My Trip To London To See Jacqueline Wilson
By Caitlyn Fell
On Friday 6 October, Caitlyn Fell headed down to London for a writing workshop with Jacqueline Wilson. The trip was organised by the Care Leaver Covenant which provides support for care leavers aged 16-25 to live independently. As a Creative Writing student, this was an opportunity not to be missed. From developing CV writing skills to learning the power of storytelling and making your words come alive. The workshop covered it all. And, to make it even better, the travel costs were all covered by the Student Opportunity Fund.
The thought of this trip was nerve-wracking. I hadn’t been to London since I was 7. And I worried about how my anxiety would react to being in such a busy, fast city. However, I wouldn’t be alone, so I decided to face my fears.
Myself and another person travelled to Ormskirk train station from campus. It was an early 5am start. We arrived at the train station with plenty of time to spare and then started our adventure to Preston. There, we met another person who was travelling down with us. And after a couple of hours, we finally arrived at Euston Station.
We used trusty Google Maps to find our way to our destination where the event was taking place – The British Library. I would need a whole other trip just to explore it – it’s huge. We entered and waited for the event to start. The event was organised by the Care Leavers Covenant, an inclusion programme that creates access to opportunities for care leavers across the UK.
Once people had filled up the room, we waited for the famed author of Tracy Beaker to talk Jacqueline Wilson spoke of her experience with writing and life. Some of the advice I received was to continue writing, even if you are afraid of failing. Jacqueline told us not to worry about what we write, but to just do it and take a chance. And revealed that she never reads her first draft before it is finished. Even if she has forgotten some of the details.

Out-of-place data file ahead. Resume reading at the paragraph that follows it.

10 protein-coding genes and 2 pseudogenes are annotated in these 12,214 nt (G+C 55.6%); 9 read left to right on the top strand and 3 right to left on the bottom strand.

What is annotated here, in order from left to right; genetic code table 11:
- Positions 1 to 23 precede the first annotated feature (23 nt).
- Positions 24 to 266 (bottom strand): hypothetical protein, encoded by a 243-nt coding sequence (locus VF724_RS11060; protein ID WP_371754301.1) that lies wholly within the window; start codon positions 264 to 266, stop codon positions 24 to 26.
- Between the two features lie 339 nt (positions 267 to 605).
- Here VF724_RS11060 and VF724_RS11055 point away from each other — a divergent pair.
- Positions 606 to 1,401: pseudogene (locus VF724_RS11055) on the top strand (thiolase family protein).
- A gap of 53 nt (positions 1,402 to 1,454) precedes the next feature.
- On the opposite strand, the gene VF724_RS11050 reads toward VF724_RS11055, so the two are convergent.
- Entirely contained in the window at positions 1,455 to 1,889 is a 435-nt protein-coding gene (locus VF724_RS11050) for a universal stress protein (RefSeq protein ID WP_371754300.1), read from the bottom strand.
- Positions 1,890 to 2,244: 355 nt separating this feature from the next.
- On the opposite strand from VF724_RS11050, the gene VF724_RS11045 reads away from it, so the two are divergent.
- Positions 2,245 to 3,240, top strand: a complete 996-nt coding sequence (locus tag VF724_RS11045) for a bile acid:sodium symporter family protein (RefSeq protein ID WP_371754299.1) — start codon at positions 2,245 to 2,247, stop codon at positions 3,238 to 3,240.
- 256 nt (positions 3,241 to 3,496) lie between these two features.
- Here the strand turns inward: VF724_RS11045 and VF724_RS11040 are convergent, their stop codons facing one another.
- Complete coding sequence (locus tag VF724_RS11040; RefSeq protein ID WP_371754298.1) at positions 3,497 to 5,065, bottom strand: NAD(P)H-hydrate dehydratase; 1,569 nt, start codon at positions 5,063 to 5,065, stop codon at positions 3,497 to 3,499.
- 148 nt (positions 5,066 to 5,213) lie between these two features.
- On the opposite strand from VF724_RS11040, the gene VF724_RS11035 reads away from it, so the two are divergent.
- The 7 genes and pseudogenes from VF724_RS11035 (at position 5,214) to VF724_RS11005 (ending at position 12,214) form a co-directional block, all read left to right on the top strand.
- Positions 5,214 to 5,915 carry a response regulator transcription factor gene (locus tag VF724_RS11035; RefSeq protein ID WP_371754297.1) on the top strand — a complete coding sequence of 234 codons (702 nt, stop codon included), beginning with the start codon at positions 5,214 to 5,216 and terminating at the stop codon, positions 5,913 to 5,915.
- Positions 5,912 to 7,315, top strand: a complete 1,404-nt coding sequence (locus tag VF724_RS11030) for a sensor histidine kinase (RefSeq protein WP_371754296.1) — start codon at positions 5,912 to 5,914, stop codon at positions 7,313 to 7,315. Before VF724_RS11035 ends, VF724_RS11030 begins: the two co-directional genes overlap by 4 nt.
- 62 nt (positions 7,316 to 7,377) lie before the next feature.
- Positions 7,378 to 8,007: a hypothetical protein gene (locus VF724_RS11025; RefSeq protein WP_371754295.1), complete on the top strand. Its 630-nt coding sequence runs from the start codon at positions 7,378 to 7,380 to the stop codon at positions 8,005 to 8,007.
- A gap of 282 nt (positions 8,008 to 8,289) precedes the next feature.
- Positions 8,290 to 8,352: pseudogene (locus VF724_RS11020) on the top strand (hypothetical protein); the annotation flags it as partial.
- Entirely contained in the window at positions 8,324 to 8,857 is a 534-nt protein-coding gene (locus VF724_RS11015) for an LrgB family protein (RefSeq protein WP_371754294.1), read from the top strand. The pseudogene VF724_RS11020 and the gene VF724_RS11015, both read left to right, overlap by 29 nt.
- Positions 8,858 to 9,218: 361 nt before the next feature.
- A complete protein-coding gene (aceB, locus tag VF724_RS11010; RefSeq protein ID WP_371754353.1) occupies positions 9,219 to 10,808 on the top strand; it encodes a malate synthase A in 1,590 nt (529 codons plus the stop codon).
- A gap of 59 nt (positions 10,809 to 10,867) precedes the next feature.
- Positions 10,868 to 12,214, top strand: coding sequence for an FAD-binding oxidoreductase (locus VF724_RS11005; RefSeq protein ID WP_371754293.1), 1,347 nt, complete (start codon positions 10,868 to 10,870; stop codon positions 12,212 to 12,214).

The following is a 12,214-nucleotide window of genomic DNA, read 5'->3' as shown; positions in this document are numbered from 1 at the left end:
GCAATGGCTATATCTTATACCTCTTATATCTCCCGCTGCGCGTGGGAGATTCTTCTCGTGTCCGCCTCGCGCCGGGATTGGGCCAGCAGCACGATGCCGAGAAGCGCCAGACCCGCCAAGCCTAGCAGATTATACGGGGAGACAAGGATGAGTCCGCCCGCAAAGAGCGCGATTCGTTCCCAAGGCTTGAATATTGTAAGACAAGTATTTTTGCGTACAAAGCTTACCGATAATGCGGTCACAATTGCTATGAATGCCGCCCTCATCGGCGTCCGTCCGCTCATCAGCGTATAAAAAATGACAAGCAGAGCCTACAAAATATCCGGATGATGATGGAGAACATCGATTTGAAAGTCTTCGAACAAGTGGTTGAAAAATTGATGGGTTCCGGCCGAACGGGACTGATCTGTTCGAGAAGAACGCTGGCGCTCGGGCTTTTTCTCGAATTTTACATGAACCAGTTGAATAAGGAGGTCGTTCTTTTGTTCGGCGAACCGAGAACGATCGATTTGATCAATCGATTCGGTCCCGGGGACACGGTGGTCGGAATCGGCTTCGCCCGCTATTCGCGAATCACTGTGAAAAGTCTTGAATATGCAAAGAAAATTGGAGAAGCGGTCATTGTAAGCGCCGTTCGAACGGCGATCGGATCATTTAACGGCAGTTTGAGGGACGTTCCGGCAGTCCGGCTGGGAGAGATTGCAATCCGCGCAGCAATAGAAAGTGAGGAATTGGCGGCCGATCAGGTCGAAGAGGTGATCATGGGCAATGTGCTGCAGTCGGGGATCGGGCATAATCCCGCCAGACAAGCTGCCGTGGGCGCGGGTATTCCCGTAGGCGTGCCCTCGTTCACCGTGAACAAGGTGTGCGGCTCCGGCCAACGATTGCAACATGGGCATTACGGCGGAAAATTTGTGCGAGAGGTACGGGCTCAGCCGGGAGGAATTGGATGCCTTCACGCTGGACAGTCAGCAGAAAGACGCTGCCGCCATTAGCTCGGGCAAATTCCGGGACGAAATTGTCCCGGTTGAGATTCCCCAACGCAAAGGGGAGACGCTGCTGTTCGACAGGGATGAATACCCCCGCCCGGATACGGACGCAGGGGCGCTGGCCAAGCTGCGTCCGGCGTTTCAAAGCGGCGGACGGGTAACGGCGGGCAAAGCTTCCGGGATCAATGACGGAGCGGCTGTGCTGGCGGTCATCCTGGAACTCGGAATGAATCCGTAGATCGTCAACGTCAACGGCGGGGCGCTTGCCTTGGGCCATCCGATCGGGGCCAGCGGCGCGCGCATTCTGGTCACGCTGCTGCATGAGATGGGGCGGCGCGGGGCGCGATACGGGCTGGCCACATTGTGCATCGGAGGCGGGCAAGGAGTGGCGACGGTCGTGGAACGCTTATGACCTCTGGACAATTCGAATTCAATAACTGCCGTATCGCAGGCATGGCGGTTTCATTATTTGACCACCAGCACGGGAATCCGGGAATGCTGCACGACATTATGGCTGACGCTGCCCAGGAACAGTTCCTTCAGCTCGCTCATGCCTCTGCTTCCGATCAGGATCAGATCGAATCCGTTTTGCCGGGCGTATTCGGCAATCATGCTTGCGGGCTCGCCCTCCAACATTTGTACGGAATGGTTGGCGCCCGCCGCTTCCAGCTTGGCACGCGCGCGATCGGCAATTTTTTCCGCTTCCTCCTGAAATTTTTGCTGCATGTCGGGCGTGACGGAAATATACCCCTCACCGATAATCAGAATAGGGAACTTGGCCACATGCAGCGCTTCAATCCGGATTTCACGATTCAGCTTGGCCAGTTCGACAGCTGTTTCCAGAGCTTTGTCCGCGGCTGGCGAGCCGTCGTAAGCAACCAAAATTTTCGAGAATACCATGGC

Jacqueline explained that she never expected to be a famous author. And that she doesn’t think imposter syndrome ever goes away. It was great to hear someone talk about their experience in the industry. After the talk, she went around the room to speak to tables individually. And she even signed my copy of My Sister Jodie. Then there was time for pictures.
As we left, we had time to spare so we debated what to do. We decided on the British Library’s gift shop. That was not good for my pocket. But it was amazing. There were so many pretty books and cool souvenirs. Then we set off for our train home. I got back to campus around 8pm, and it was the end of a pretty good adventure.
Student Opportunity Fund
If you are an undergraduate, postgraduate taught, PGCE or MRes student at Edge Hill University, you can apply for up to £2,000 to support a career-enhancing project, initiative or opportunity that will enrich your student experience and enable you to stand out in a competitive environment. Don’t let opportunities pass you by. Visit the Student Opportunity Fund webpage for more information.
It is strongly advised that you get in touch with the Careers team before applying to the Student Opportunity Fund. You can use the ask a question service or book an appointment via the careers website. Careers staff can help you find suitable opportunities and provide support in submitting a strong application.
Care Experienced and Estranged Student (CESSS)
If you are a CEES student, you can access a range of support throughout your journey here at Edge Hill. Our Student Support Team are dedicated to supporting you. From struggles with university life to accessing services you need to succeed including wellbeing or money advice. Drop the team an email if you have any questions or if you would like to arrange a meeting: [email protected].